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Multiple sclerosis (MS) is a chronic neurological
disorder that affects the central nervous system (brain
and spinal cord). The disease process results in inflammation and damage to myelin (insulation for nerve fibers) and other cells within
the nervous system. Because myelin aids the conduction of nerve signals, damage
to myelin results in impaired nerve signaling and may impair normal sensation,
movement, and thinking. This damage occurs in patches that appear as distinct
lesions on magnetic resonance imaging (MRI)—the use of magnetic fields to create detailed images of
the body. The patches cause different symptoms, depending on their location
within the nervous system.
Multiple sclerosis primarily affects adults, with an age of onset typically
between 20 and 50 years, and is more common in women than in men. The cause
of this disorder is not known, but environmental, viral, and genetic factors
are thought to play a role. The January 26, 2005, issue of JAMA includes an article reporting that exposure during early childhood
to infant brothers and sisters is associated with a reduced risk for MS in
later life, possibly due to alterations in immune functions.
Visual disturbances, which may include eye pain, distortion or
loss of vision in one eye, or impairment of color perception
Difficulty walking or performing tasks that require coordination
Loss of sensation
Fatigue and/or weakness
Loss of bowel or bladder control
In addition to a complete medical history and physical examination including
a detailed neurological examination, your doctor may order blood tests and
refer you to a neurologist (a doctor with specialized
training in diseases of the nervous system). Your doctor may also order an
MRI scan of your head and/or spinal cord to look for the characteristic patches
of MS and may perform a lumbar puncture ("spinal
tap")—sampling of the cerebrospinal fluid (the
fluid that surrounds the brain and spinal cord)—to analyze for proteins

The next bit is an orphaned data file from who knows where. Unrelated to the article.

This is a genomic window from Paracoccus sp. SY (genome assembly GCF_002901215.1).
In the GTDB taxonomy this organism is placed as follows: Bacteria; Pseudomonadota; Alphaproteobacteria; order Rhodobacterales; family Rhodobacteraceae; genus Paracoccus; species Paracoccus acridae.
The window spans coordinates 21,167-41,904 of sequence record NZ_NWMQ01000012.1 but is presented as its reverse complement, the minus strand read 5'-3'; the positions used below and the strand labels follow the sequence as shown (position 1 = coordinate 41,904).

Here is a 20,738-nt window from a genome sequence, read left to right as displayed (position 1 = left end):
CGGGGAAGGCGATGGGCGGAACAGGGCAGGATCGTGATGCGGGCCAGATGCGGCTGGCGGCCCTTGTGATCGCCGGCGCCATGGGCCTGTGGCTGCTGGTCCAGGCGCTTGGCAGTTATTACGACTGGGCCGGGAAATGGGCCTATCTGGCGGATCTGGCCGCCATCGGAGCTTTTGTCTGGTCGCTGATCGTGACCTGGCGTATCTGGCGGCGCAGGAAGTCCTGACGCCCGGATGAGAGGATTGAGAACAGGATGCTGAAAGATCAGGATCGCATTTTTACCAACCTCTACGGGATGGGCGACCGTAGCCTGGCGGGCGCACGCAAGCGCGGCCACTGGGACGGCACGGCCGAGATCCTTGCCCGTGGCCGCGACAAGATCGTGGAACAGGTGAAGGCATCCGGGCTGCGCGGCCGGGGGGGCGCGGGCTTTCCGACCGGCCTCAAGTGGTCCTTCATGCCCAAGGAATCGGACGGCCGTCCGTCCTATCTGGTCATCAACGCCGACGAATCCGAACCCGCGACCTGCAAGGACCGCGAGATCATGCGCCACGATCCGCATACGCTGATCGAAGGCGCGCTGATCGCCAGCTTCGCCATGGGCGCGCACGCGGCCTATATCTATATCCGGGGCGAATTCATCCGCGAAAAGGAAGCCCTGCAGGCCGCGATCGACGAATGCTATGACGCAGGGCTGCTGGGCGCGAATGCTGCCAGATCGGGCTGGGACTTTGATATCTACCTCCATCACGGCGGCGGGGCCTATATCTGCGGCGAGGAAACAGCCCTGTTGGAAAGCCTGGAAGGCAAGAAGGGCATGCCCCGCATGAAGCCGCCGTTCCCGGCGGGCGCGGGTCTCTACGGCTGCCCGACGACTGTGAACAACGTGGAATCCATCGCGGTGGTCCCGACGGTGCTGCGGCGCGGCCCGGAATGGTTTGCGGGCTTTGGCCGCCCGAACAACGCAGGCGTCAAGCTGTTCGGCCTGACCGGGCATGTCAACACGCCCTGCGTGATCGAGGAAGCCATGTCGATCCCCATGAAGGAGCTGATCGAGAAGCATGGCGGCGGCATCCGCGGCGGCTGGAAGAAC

associated with the disease.
Currently there is no cure for MS. However, there are treatments available
that may slow its progression and alleviate associated symptoms.
Drug therapies. Medications that target
the body's immune system may decrease the frequency and duration of attacks.
These medications can be used on a long-term basis and also to treat specific
attacks. Additional medications may be prescribed for other symptoms such
as pain or depression.
Additional therapies. Because MS may
affect the patient's ability to perform self-care and other activities of
daily living, treatment may also include referral to specialists for physical
and occupational therapy.
For more information
National Institute of Neurological Disorders and Stroke 800/352-9424 http://www.ninds.nih.gov
American Neurological Association 952/545-6284 http://www.aneuroa.org
National Multiple Sclerosis Society 800/344-4867 http://www.nationalmssociety.org
To find this and previous JAMA Patient Pages, go to the Patient Page
link on JAMA's Web site at http://www.jama.com.
Source: National Institute of Neurological Disorders and Stroke
The JAMA Patient Page is a public service of JAMA. The information and recommendations appearing on this page are appropriate
in most instances, but they are not a substitute for medical diagnosis. For
specific information concerning your personal medical condition, JAMA suggests that you consult your physician. This page may be photocopied
noncommercially by physicians and other health care professionals to share
with patients. Any other print or online reproduction is subject to AMA approval.
To purchase bulk reprints, call 718/946-7424.
TOPIC: NEUROLOGICAL DISORDERS
Ringold S, Lynm C, Glass RM. Multiple Sclerosis. JAMA. 2005;293(4):514. doi:10.1001/jama.293.4.514
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